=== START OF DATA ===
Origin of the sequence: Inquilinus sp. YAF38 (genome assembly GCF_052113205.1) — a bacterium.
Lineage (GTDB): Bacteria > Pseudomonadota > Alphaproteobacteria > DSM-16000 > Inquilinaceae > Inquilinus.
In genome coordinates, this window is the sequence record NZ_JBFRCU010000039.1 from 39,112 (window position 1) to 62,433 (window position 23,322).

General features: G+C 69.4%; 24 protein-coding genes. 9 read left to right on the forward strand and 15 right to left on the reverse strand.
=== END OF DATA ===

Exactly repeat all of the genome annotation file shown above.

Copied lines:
Origin of the sequence: Inquilinus sp. YAF38 (genome assembly GCF_052113205.1) — a bacterium.
Lineage (GTDB): Bacteria > Pseudomonadota > Alphaproteobacteria > DSM-16000 > Inquilinaceae > Inquilinus.
In genome coordinates, this window is the sequence record NZ_JBFRCU010000039.1 from 39,112 (window position 1) to 62,433 (window position 23,322).

General features: G+C 69.4%; 24 protein-coding genes. 9 read left to right on the forward strand and 15 right to left on the reverse strand.